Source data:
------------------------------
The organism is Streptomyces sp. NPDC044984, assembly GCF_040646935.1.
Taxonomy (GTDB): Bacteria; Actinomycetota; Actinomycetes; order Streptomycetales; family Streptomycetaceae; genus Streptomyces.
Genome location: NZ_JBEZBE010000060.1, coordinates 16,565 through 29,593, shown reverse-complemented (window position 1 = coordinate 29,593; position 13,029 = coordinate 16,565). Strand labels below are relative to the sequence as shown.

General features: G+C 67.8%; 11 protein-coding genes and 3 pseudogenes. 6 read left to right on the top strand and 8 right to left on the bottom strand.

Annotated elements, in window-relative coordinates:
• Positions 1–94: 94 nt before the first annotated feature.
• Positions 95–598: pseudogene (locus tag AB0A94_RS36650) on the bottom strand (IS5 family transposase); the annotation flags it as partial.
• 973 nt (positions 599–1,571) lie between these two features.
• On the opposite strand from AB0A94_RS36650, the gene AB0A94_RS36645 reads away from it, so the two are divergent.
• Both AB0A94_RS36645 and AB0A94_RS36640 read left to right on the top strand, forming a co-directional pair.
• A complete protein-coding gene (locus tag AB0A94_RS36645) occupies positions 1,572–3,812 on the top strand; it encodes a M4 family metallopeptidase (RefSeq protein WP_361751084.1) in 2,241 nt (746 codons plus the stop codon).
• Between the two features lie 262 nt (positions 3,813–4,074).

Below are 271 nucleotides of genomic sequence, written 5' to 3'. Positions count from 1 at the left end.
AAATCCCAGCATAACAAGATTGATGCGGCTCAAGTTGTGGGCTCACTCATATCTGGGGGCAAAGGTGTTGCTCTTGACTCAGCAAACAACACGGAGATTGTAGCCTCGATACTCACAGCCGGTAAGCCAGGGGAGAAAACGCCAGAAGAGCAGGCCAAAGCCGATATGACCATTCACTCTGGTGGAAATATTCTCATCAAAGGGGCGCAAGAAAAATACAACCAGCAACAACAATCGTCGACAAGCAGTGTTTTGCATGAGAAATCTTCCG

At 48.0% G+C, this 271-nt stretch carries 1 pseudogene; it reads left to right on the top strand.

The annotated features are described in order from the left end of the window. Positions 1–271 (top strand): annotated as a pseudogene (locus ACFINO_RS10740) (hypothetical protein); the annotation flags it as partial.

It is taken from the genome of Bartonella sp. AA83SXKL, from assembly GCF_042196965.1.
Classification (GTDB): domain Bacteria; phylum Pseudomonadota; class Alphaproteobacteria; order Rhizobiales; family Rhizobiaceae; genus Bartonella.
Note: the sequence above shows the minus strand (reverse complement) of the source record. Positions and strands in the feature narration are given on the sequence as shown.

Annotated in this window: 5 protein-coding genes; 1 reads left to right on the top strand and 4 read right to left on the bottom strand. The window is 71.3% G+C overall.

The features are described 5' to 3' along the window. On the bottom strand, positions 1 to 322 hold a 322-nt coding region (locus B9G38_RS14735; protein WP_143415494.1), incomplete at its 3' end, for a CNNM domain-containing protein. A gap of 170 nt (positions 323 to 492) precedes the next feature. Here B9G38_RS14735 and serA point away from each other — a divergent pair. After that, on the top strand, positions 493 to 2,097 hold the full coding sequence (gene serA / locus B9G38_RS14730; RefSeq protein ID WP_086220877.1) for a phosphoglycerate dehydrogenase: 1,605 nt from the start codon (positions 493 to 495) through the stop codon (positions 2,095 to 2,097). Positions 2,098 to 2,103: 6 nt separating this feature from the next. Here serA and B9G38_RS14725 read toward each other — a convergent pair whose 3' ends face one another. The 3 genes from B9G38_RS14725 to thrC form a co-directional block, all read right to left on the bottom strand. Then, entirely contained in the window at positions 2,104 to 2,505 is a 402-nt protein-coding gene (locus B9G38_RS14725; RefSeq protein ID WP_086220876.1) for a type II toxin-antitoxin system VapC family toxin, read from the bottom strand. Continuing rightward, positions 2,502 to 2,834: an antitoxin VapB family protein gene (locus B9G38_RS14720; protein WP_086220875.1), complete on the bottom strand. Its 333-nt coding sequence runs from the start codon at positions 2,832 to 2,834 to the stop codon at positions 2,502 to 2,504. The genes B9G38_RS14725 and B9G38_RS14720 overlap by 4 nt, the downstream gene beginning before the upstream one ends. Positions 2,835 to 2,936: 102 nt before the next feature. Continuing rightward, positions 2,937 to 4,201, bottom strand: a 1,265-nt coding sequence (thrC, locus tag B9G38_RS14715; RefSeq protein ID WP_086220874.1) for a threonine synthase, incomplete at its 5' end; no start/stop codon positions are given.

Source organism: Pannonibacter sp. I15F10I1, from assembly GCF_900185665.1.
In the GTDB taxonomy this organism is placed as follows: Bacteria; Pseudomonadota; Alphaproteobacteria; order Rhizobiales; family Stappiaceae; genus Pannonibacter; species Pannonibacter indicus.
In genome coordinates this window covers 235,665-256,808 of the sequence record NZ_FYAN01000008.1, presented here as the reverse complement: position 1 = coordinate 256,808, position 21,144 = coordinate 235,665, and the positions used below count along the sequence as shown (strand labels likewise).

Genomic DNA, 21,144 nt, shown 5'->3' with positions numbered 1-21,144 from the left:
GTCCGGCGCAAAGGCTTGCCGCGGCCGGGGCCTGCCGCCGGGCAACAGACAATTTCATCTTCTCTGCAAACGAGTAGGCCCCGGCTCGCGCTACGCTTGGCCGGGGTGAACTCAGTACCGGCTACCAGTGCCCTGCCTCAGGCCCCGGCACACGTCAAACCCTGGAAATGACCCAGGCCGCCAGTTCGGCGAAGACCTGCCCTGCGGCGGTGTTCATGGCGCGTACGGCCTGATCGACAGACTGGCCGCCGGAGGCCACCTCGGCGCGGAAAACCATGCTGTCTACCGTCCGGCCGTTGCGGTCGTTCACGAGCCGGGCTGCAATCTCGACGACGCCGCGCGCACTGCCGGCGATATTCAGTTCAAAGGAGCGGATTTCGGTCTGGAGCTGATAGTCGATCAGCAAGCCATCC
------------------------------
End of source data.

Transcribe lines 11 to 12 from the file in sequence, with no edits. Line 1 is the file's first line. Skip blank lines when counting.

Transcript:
• A complete protein-coding gene (locus tag AB0A94_RS36645) occupies positions 1,572–3,812 on the top strand; it encodes a M4 family metallopeptidase (RefSeq protein WP_361751084.1) in 2,241 nt (746 codons plus the stop codon).
• Between the two features lie 262 nt (positions 3,813–4,074).